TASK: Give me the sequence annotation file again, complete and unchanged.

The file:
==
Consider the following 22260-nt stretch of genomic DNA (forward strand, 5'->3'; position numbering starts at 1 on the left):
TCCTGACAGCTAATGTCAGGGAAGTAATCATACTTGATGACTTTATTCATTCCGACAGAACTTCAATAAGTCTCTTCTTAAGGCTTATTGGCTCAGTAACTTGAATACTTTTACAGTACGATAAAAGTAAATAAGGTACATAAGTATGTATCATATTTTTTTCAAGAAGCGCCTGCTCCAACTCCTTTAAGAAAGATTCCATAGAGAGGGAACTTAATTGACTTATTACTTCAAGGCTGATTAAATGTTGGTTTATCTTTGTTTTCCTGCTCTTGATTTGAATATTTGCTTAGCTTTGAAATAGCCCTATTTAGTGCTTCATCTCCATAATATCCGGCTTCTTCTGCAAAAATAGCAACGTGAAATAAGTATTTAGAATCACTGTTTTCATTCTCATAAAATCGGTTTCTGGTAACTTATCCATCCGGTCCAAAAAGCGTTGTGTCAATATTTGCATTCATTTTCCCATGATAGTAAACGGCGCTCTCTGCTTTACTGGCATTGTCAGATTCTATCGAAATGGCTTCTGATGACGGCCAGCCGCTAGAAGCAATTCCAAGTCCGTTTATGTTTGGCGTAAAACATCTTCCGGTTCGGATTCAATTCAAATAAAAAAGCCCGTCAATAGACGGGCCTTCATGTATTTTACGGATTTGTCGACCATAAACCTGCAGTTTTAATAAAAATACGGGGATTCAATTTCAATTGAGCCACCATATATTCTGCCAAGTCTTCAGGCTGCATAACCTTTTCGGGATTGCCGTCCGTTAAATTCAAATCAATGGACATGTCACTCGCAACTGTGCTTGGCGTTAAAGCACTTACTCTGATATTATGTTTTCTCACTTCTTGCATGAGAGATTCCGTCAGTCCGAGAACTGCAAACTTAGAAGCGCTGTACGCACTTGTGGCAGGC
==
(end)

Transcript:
Consider the following 22260-nt stretch of genomic DNA (forward strand, 5'->3'; position numbering starts at 1 on the left):
TCCTGACAGCTAATGTCAGGGAAGTAATCATACTTGATGACTTTATTCATTCCGACAGAACTTCAATAAGTCTCTTCTTAAGGCTTATTGGCTCAGTAACTTGAATACTTTTACAGTACGATAAAAGTAAATAAGGTACATAAGTATGTATCATATTTTTTTCAAGAAGCGCCTGCTCCAACTCCTTTAAGAAAGATTCCATAGAGAGGGAACTTAATTGACTTATTACTTCAAGGCTGATTAAATGTTGGTTTATCTTTGTTTTCCTGCTCTTGATTTGAATATTTGCTTAGCTTTGAAATAGCCCTATTTAGTGCTTCATCTCCATAATATCCGGCTTCTTCTGCAAAAATAGCAACGTGAAATAAGTATTTAGAATCACTGTTTTCATTCTCATAAAATCGGTTTCTGGTAACTTATCCATCCGGTCCAAAAAGCGTTGTGTCAATATTTGCATTCATTTTCCCATGATAGTAAACGGCGCTCTCTGCTTTACTGGCATTGTCAGATTCTATCGAAATGGCTTCTGATGACGGCCAGCCGCTAGAAGCAATTCCAAGTCCGTTTATGTTTGGCGTAAAACATCTTCCGGTTCGGATTCAATTCAAATAAAAAAGCCCGTCAATAGACGGGCCTTCATGTATTTTACGGATTTGTCGACCATAAACCTGCAGTTTTAATAAAAATACGGGGATTCAATTTCAATTGAGCCACCATATATTCTGCCAAGTCTTCAGGCTGCATAACCTTTTCGGGATTGCCGTCCGTTAAATTCAAATCAATGGACATGTCACTCGCAACTGTGCTTGGCGTTAAAGCACTTACTCTGATATTATGTTTTCTCACTTCTTGCATGAGAGATTCCGTCAGTCCGAGAACTGCAAACTTAGAAGCGCTGTACGCACTTGTGGCAGGC